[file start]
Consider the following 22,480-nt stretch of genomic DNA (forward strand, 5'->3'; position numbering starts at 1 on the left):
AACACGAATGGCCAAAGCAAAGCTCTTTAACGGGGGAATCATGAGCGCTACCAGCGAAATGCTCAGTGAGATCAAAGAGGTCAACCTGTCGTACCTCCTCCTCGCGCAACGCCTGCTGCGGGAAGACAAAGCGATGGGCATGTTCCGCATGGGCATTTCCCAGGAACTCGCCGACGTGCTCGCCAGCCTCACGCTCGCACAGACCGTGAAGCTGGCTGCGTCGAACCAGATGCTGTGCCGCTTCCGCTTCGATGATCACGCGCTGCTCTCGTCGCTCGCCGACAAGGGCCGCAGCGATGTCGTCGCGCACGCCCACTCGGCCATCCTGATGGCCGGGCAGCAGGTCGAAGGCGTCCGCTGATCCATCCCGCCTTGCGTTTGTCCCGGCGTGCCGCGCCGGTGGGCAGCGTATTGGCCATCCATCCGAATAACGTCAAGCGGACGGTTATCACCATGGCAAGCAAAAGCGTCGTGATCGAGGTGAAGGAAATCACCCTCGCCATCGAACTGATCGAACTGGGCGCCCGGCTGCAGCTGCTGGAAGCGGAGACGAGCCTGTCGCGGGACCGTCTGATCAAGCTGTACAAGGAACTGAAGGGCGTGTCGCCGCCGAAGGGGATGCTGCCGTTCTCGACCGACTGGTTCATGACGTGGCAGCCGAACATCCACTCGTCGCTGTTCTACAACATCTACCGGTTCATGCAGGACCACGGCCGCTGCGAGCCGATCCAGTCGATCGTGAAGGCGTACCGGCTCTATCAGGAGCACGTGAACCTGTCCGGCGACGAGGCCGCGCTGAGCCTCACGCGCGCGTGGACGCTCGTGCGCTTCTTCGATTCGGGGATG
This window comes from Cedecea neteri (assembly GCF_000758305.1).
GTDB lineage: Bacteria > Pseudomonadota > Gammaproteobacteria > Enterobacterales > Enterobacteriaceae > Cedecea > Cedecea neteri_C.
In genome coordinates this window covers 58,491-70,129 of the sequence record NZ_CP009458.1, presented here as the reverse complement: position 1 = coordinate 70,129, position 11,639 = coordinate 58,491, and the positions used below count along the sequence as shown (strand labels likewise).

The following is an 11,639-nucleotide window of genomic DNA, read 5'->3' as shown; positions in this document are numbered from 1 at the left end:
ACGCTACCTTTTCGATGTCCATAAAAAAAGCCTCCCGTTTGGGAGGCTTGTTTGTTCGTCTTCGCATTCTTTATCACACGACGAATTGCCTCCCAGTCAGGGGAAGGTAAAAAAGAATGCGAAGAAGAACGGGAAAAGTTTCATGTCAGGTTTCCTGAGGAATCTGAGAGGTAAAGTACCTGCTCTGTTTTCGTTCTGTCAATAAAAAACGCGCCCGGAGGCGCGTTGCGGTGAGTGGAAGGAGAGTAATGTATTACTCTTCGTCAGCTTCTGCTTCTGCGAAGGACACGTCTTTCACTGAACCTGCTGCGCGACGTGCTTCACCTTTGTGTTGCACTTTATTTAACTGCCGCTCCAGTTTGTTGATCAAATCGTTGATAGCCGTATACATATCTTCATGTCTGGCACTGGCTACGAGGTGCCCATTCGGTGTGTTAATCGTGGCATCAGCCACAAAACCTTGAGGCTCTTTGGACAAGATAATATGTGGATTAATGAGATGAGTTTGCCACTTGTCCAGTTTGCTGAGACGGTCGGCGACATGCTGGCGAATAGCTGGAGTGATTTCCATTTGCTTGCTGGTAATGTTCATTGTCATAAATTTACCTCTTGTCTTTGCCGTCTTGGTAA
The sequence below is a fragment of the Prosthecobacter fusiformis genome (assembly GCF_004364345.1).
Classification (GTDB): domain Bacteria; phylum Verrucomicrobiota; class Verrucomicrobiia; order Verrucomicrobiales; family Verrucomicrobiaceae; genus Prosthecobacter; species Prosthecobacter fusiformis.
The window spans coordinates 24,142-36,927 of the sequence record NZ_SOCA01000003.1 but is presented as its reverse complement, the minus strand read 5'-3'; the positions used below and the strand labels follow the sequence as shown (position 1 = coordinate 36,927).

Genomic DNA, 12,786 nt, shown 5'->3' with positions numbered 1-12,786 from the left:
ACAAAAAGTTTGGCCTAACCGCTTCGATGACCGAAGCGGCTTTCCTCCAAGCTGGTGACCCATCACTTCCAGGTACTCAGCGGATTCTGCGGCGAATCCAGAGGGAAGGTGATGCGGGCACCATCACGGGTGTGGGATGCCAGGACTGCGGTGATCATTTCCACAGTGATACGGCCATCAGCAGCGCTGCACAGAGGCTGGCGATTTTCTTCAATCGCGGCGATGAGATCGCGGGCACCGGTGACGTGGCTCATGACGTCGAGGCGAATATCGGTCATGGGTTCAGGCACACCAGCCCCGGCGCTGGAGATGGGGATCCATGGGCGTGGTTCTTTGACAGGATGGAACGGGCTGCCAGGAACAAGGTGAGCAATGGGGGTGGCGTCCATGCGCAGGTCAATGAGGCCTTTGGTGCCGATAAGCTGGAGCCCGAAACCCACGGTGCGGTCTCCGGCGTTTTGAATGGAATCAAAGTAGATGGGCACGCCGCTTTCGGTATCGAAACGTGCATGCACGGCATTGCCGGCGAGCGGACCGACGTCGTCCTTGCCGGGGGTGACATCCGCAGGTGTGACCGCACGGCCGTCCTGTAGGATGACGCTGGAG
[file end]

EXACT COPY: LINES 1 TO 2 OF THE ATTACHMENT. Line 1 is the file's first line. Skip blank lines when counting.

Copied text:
Consider the following 22,480-nt stretch of genomic DNA (forward strand, 5'->3'; position numbering starts at 1 on the left):
AACACGAATGGCCAAAGCAAAGCTCTTTAACGGGGGAATCATGAGCGCTACCAGCGAAATGCTCAGTGAGATCAAAGAGGTCAACCTGTCGTACCTCCTCCTCGCGCAACGCCTGCTGCGGGAAGACAAAGCGATGGGCATGTTCCGCATGGGCATTTCCCAGGAACTCGCCGACGTGCTCGCCAGCCTCACGCTCGCACAGACCGTGAAGCTGGCTGCGTCGAACCAGATGCTGTGCCGCTTCCGCTTCGATGATCACGCGCTGCTCTCGTCGCTCGCCGACAAGGGCCGCAGCGATGTCGTCGCGCACGCCCACTCGGCCATCCTGATGGCCGGGCAGCAGGTCGAAGGCGTCCGCTGATCCATCCCGCCTTGCGTTTGTCCCGGCGTGCCGCGCCGGTGGGCAGCGTATTGGCCATCCATCCGAATAACGTCAAGCGGACGGTTATCACCATGGCAAGCAAAAGCGTCGTGATCGAGGTGAAGGAAATCACCCTCGCCATCGAACTGATCGAACTGGGCGCCCGGCTGCAGCTGCTGGAAGCGGAGACGAGCCTGTCGCGGGACCGTCTGATCAAGCTGTACAAGGAACTGAAGGGCGTGTCGCCGCCGAAGGGGATGCTGCCGTTCTCGACCGACTGGTTCATGACGTGGCAGCCGAACATCCACTCGTCGCTGTTCTACAACATCTACCGGTTCATGCAGGACCACGGCCGCTGCGAGCCGATCCAGTCGATCGTGAAGGCGTACCGGCTCTATCAGGAGCACGTGAACCTGTCCGGCGACGAGGCCGCGCTGAGCCTCACGCGCGCGTGGACGCTCGTGCGCTTCTTCGATTCGGGGATG